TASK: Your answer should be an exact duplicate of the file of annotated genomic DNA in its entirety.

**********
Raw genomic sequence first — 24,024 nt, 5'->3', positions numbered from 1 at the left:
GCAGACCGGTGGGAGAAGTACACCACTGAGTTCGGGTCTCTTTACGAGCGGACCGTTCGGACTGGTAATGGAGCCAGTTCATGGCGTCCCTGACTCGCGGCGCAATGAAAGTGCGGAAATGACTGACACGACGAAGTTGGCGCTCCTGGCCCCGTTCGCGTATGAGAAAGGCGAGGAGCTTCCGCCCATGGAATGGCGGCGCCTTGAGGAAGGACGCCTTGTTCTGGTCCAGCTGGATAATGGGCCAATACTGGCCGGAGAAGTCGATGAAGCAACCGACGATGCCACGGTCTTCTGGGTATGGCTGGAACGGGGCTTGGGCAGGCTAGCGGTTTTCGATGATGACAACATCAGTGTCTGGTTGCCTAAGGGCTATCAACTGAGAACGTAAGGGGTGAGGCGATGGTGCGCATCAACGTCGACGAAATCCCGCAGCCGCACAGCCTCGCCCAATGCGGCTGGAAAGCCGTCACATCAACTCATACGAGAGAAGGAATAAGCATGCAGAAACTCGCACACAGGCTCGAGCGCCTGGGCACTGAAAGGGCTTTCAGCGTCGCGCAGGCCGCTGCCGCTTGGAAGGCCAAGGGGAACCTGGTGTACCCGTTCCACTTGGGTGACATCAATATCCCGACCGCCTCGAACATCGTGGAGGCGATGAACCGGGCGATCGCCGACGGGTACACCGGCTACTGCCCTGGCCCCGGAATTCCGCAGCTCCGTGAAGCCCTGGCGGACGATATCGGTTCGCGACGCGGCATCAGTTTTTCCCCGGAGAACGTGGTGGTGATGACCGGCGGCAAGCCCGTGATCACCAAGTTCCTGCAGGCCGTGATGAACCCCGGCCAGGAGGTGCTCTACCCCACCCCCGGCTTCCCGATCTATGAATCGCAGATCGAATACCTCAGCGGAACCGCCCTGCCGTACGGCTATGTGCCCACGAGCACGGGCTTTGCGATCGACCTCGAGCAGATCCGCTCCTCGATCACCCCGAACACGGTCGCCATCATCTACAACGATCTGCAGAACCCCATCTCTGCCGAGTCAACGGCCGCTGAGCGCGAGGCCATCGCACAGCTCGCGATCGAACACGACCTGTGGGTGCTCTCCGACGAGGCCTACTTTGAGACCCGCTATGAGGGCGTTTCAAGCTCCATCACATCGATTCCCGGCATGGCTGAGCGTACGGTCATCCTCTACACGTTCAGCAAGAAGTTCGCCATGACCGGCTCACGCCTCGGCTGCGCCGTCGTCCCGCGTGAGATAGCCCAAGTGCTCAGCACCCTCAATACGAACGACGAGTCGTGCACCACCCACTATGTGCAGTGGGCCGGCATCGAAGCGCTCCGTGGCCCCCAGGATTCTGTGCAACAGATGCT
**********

Raw genomic sequence first — 24,024 nt, 5'->3', positions numbered from 1 at the left:
GCAGACCGGTGGGAGAAGTACACCACTGAGTTCGGGTCTCTTTACGAGCGGACCGTTCGGACTGGTAATGGAGCCAGTTCATGGCGTCCCTGACTCGCGGCGCAATGAAAGTGCGGAAATGACTGACACGACGAAGTTGGCGCTCCTGGCCCCGTTCGCGTATGAGAAAGGCGAGGAGCTTCCGCCCATGGAATGGCGGCGCCTTGAGGAAGGACGCCTTGTTCTGGTCCAGCTGGATAATGGGCCAATACTGGCCGGAGAAGTCGATGAAGCAACCGACGATGCCACGGTCTTCTGGGTATGGCTGGAACGGGGCTTGGGCAGGCTAGCGGTTTTCGATGATGACAACATCAGTGTCTGGTTGCCTAAGGGCTATCAACTGAGAACGTAAGGGGTGAGGCGATGGTGCGCATCAACGTCGACGAAATCCCGCAGCCGCACAGCCTCGCCCAATGCGGCTGGAAAGCCGTCACATCAACTCATACGAGAGAAGGAATAAGCATGCAGAAACTCGCACACAGGCTCGAGCGCCTGGGCACTGAAAGGGCTTTCAGCGTCGCGCAGGCCGCTGCCGCTTGGAAGGCCAAGGGGAACCTGGTGTACCCGTTCCACTTGGGTGACATCAATATCCCGACCGCCTCGAACATCGTGGAGGCGATGAACCGGGCGATCGCCGACGGGTACACCGGCTACTGCCCTGGCCCCGGAATTCCGCAGCTCCGTGAAGCCCTGGCGGACGATATCGGTTCGCGACGCGGCATCAGTTTTTCCCCGGAGAACGTGGTGGTGATGACCGGCGGCAAGCCCGTGATCACCAAGTTCCTGCAGGCCGTGATGAACCCCGGCCAGGAGGTGCTCTACCCCACCCCCGGCTTCCCGATCTATGAATCGCAGATCGAATACCTCAGCGGAACCGCCCTGCCGTACGGCTATGTGCCCACGAGCACGGGCTTTGCGATCGACCTCGAGCAGATCCGCTCCTCGATCACCCCGAACACGGTCGCCATCATCTACAACGATCTGCAGAACCCCATCTCTGCCGAGTCAACGGCCGCTGAGCGCGAGGCCATCGCACAGCTCGCGATCGAACACGACCTGTGGGTGCTCTCCGACGAGGCCTACTTTGAGACCCGCTATGAGGGCGTTTCAAGCTCCATCACATCGATTCCCGGCATGGCTGAGCGTACGGTCATCCTCTACACGTTCAGCAAGAAGTTCGCCATGACCGGCTCACGCCTCGGCTGCGCCGTCGTCCCGCGTGAGATAGCCCAAGTGCTCAGCACCCTCAATACGAACGACGAGTCGTGCACCACCCACTATGTGCAGTGGGCCGGCATCGAAGCGCTCCGTGGCCCCCAGGATTCTGTGCAACAGATGCT